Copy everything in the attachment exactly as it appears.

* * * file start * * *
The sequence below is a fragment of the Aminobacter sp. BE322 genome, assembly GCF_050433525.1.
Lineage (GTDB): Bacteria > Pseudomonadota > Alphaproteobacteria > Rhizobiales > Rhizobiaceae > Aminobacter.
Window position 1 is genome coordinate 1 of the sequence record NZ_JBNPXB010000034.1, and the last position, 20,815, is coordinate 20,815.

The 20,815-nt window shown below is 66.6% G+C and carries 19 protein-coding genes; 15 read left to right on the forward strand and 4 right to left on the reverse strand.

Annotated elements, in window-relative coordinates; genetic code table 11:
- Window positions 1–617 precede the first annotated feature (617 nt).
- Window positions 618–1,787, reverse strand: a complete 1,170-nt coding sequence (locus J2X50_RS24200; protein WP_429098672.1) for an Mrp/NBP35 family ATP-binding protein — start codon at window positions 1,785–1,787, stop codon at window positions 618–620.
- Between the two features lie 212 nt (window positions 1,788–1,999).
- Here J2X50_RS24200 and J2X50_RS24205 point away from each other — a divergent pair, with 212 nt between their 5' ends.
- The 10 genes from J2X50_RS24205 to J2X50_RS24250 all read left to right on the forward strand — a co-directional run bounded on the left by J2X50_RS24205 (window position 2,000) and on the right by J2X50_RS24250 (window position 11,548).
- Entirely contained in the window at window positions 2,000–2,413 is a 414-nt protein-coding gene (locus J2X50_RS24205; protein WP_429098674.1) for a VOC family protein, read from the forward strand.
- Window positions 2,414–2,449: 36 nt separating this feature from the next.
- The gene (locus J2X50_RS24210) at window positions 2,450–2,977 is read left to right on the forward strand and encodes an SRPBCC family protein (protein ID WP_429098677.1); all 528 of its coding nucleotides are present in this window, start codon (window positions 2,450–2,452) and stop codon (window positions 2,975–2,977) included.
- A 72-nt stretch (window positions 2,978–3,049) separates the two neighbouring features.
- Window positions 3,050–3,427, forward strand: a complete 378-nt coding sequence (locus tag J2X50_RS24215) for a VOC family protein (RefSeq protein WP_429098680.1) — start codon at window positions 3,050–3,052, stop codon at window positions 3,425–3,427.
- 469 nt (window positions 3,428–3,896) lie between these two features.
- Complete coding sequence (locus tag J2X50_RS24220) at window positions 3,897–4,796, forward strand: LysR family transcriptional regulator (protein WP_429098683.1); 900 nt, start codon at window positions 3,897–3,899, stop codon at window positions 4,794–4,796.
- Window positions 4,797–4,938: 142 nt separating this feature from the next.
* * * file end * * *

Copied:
The sequence below is a fragment of the Aminobacter sp. BE322 genome, assembly GCF_050433525.1.
Lineage (GTDB): Bacteria > Pseudomonadota > Alphaproteobacteria > Rhizobiales > Rhizobiaceae > Aminobacter.
Window position 1 is genome coordinate 1 of the sequence record NZ_JBNPXB010000034.1, and the last position, 20,815, is coordinate 20,815.

The 20,815-nt window shown below is 66.6% G+C and carries 19 protein-coding genes; 15 read left to right on the forward strand and 4 right to left on the reverse strand.

Annotated elements, in window-relative coordinates; genetic code table 11:
- Window positions 1–617 precede the first annotated feature (617 nt).
- Window positions 618–1,787, reverse strand: a complete 1,170-nt coding sequence (locus J2X50_RS24200; protein WP_429098672.1) for an Mrp/NBP35 family ATP-binding protein — start codon at window positions 1,785–1,787, stop codon at window positions 618–620.
- Between the two features lie 212 nt (window positions 1,788–1,999).
- Here J2X50_RS24200 and J2X50_RS24205 point away from each other — a divergent pair, with 212 nt between their 5' ends.
- The 10 genes from J2X50_RS24205 to J2X50_RS24250 all read left to right on the forward strand — a co-directional run bounded on the left by J2X50_RS24205 (window position 2,000) and on the right by J2X50_RS24250 (window position 11,548).
- Entirely contained in the window at window positions 2,000–2,413 is a 414-nt protein-coding gene (locus J2X50_RS24205; protein WP_429098674.1) for a VOC family protein, read from the forward strand.
- Window positions 2,414–2,449: 36 nt separating this feature from the next.
- The gene (locus J2X50_RS24210) at window positions 2,450–2,977 is read left to right on the forward strand and encodes an SRPBCC family protein (protein ID WP_429098677.1); all 528 of its coding nucleotides are present in this window, start codon (window positions 2,450–2,452) and stop codon (window positions 2,975–2,977) included.
- A 72-nt stretch (window positions 2,978–3,049) separates the two neighbouring features.
- Window positions 3,050–3,427, forward strand: a complete 378-nt coding sequence (locus tag J2X50_RS24215) for a VOC family protein (RefSeq protein WP_429098680.1) — start codon at window positions 3,050–3,052, stop codon at window positions 3,425–3,427.
- 469 nt (window positions 3,428–3,896) lie between these two features.
- Complete coding sequence (locus tag J2X50_RS24220) at window positions 3,897–4,796, forward strand: LysR family transcriptional regulator (protein WP_429098683.1); 900 nt, start codon at window positions 3,897–3,899, stop codon at window positions 4,794–4,796.
- Window positions 4,797–4,938: 142 nt separating this feature from the next.